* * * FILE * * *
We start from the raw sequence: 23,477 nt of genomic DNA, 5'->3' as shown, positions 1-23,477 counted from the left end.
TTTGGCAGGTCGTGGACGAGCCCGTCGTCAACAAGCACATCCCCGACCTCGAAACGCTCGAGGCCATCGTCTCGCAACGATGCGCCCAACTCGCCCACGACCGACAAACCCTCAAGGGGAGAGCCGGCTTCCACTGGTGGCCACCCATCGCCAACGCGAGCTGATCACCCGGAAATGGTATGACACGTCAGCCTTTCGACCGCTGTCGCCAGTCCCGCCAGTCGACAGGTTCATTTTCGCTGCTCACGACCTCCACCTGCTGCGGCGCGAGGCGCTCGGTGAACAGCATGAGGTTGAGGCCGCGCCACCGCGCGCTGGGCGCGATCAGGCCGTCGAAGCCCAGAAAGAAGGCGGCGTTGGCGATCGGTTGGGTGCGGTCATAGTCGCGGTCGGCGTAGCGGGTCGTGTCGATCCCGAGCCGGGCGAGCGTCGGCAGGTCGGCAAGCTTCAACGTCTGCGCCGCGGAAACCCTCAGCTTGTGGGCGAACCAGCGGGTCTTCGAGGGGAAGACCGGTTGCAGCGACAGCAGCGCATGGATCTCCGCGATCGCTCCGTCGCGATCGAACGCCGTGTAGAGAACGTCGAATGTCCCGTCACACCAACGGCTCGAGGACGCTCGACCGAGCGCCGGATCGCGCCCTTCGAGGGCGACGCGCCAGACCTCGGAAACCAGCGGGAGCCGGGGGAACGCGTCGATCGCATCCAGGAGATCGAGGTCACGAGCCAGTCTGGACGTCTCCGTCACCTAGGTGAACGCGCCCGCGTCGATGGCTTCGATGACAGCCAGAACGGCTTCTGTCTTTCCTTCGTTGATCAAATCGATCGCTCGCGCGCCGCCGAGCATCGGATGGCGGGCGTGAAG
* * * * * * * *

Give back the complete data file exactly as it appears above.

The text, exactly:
We start from the raw sequence: 23,477 nt of genomic DNA, 5'->3' as shown, positions 1-23,477 counted from the left end.
TTTGGCAGGTCGTGGACGAGCCCGTCGTCAACAAGCACATCCCCGACCTCGAAACGCTCGAGGCCATCGTCTCGCAACGATGCGCCCAACTCGCCCACGACCGACAAACCCTCAAGGGGAGAGCCGGCTTCCACTGGTGGCCACCCATCGCCAACGCGAGCTGATCACCCGGAAATGGTATGACACGTCAGCCTTTCGACCGCTGTCGCCAGTCCCGCCAGTCGACAGGTTCATTTTCGCTGCTCACGACCTCCACCTGCTGCGGCGCGAGGCGCTCGGTGAACAGCATGAGGTTGAGGCCGCGCCACCGCGCGCTGGGCGCGATCAGGCCGTCGAAGCCCAGAAAGAAGGCGGCGTTGGCGATCGGTTGGGTGCGGTCATAGTCGCGGTCGGCGTAGCGGGTCGTGTCGATCCCGAGCCGGGCGAGCGTCGGCAGGTCGGCAAGCTTCAACGTCTGCGCCGCGGAAACCCTCAGCTTGTGGGCGAACCAGCGGGTCTTCGAGGGGAAGACCGGTTGCAGCGACAGCAGCGCATGGATCTCCGCGATCGCTCCGTCGCGATCGAACGCCGTGTAGAGAACGTCGAATGTCCCGTCACACCAACGGCTCGAGGACGCTCGACCGAGCGCCGGATCGCGCCCTTCGAGGGCGACGCGCCAGACCTCGGAAACCAGCGGGAGCCGGGGGAACGCGTCGATCGCATCCAGGAGATCGAGGTCACGAGCCAGTCTGGACGTCTCCGTCACCTAGGTGAACGCGCCCGCGTCGATGGCTTCGATGACAGCCAGAACGGCTTCTGTCTTTCCTTCGTTGATCAAATCGATCGCTCGCGCGCCGCCGAGCATCGGATGGCGGGCGTGAAG